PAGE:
UConn Engineering and Connecticut Innovations Bridge the Gap Between Entrepreneurial Success and Failure
By: Eli Freund, Editorial Communications Manager, UConn School of Engineering
Entrepreneurship is one of the riskiest professions an individual can embark on. Many take that journey alone, without a safety net, which often leads towards a tough journey ahead. That’s why support, knowledge, and mentorship are key factors in growing an entrepreneurial venture.
Those key ingredients are baked into the way things are done in UConn Engineering’s two semester Experiential Technology I and II courses, which culminates in an opportunity for students in the class to apply for a “Third Bridge Grant.”
The class, which was started around five years ago, offers graduate students the chance to learn crucial skills in entrepreneurship and technology development, apply those skills towards commercialization with faculty advisors, and gives them the opportunity to be mentored by veteran entrepreneurs.
Led by UConn Engineering Professor-of-Practice Hadi Bozorgmanesh, the class, along with the Third Bridge Grant program, which is co-sponsored by Connecticut Innovations, helps lift innovative start-ups like Encapsulate LLC into success, through crucial funding and mentorship.
Encapsulate, run by UConn Engineering Ph.D. candidates Armin Tahmasbi Rad and Leila Daneshmandi, is developing a cancer treatment testing technology that can be used in healthcare, as well as pharmaceutical applications:
“Our company is offering an automated tumor-on-chip system that grows cancer patient’s tumor cells outside the body and tests the efficacy of chemotherapeutic drugs against them to advocate for the best course of treatment,” Rad said. “Our mission is to offer personalized cancer screening in the most accurate, expedited, and cost-effective manner. We are offering a multi-tumor-on-chip model which is capable of growing ex vivo micro-tumors derived from a patient’s own cancer cells in an optimized hydrogel in 72 hours.”
With 1.6 million Americans being diagnosed with cancer every year, and the success rate of chemotherapy cycles and treatment plans hovering in the 20 percent range, the new technology could identify the right treatment plan for a patient before they even start, increasing their survival chances and saving them un-needed pain and suffering.
Rad and his team, which includes faculty advisors from UConn and UConn Health, received $30,000 in funds from the Third Bridge Grant program, which will be used to help build a prototype and proceed to clinical trials:
“We were fortunate that the Third Bridge board found our idea valuable enough to award us $30,000. We have already completed our proof of concept stage using our previous resources and this grant will be sufficient for us to proceed our venture to the next stage, which would be the prototype,” Rad said. “Through this stage, we are planning to have our first version of the machine for automated testing, and in parallel, start our pre-clinical tests on UConn Health colorectal cancer patients to prove what we are offering can help the oncologists find the best cancer drug for each patient and ultimately save people’s lives.”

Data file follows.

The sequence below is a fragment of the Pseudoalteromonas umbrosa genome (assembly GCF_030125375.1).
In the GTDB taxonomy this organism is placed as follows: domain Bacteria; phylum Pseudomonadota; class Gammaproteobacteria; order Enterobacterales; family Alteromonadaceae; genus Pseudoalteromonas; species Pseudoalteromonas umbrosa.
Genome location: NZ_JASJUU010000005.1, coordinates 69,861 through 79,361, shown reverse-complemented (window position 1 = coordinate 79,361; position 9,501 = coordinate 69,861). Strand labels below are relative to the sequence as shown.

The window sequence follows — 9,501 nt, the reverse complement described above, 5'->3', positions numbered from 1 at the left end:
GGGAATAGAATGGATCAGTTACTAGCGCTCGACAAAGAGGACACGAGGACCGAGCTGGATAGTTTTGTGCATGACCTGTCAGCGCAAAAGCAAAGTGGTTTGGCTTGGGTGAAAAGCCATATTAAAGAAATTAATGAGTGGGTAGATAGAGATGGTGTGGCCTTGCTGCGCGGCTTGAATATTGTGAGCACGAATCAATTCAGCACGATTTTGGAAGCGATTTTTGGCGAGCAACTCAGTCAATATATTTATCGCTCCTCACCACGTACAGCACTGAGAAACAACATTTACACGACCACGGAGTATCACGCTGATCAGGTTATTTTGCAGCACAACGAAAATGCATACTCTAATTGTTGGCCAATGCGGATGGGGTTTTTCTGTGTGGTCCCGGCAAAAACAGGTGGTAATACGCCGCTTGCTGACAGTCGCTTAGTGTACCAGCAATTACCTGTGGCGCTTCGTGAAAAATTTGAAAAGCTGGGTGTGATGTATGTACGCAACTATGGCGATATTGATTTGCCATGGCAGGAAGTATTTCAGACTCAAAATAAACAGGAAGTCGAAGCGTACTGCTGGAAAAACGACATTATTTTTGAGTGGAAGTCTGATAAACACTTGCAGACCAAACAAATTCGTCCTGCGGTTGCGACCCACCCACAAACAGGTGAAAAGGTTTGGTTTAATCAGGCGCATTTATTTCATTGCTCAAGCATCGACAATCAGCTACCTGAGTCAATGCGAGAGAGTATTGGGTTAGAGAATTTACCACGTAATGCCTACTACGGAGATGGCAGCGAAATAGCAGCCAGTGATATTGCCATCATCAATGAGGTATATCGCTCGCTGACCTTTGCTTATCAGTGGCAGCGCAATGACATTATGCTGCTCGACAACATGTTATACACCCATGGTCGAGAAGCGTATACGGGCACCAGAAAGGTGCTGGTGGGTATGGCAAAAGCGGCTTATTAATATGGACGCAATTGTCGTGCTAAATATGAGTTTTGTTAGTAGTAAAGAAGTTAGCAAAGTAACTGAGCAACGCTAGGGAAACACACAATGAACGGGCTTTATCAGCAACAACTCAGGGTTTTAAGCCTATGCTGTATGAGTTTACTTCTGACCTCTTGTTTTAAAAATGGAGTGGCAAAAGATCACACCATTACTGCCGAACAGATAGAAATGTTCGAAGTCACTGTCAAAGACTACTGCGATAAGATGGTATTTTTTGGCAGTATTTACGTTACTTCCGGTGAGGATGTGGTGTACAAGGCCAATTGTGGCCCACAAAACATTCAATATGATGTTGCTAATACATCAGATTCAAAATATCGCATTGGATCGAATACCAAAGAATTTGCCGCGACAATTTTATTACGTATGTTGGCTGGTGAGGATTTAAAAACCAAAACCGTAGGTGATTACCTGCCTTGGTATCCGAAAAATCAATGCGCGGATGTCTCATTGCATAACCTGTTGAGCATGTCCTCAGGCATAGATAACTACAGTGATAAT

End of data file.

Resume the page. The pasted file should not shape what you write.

Another team that received funding from the Third Bridge program was QRfertile LLC, founded by UConn Engineering Ph.D. students Reza Amin and Stephanie Knowlton, and their faculty advisor Savas Tasoglu, assistant professor of mechanical and biomedical engineering.
QRfertile is an in-home device with a smartphone-based automated analyzer which measures male fertility. The testing process requires the user to load a semen sample on a disposable device, which in turn processes the result right on a smartphone. The technology then rapidly returns measurements of sperm count, sperm motility, fructose, and pH, which are all important factors in analyzing semen quality and fertility.
According to Amin, one in every eight couples in the United States has trouble conceiving a child. Half of the infertility cases are because of the male partner, however, female partners often complete costly and invasive tests before the male partner has any testing. Male infertility is a growing concern because, in the last 40 years, the average sperm counts have been cut in half.
To date, QRfertile has received $70,000 in grant funding from Bio Pipeline CT, Third Bridge, UConn Innovation Quest, and the Connecticut Center for Entrepreneurship and Innovation. The funding from Third Bridge, according to Amin, was one of the earliest, and is helping them to create a product which can be convenient and widely accessible:
“The good news is that, in many cases it is easy to fix but the first step is to get a male fertility test. Our private, easy, and inexpensive test can relieve a lot of pain and frustration for couples who want to build a family at very early stages. Because male fertility issues can be a very sensitive subject, we want our test to be available online or purchased in a pharmacy, eliminating a trip to a clinic or doctor’s office.”
For Amin, without Third Bridge, and the knowledge gained from Bozorgmanesh’s class, he might not be where he is today with his venture:
“As an engineer, I was trained to design, develop, evaluate, and iterate to create new technologies in the lab. With the entrepreneurship course and Third Bridge, I learned how to make my technology commercializable, study the market and competitors, and make a product that could have real-world implications by planning, focusing and having commitment.”
For more information on the Third Bridge program and the Experiential Technology I and II courses, please visit http://www.thirdbridge.uconn.edu.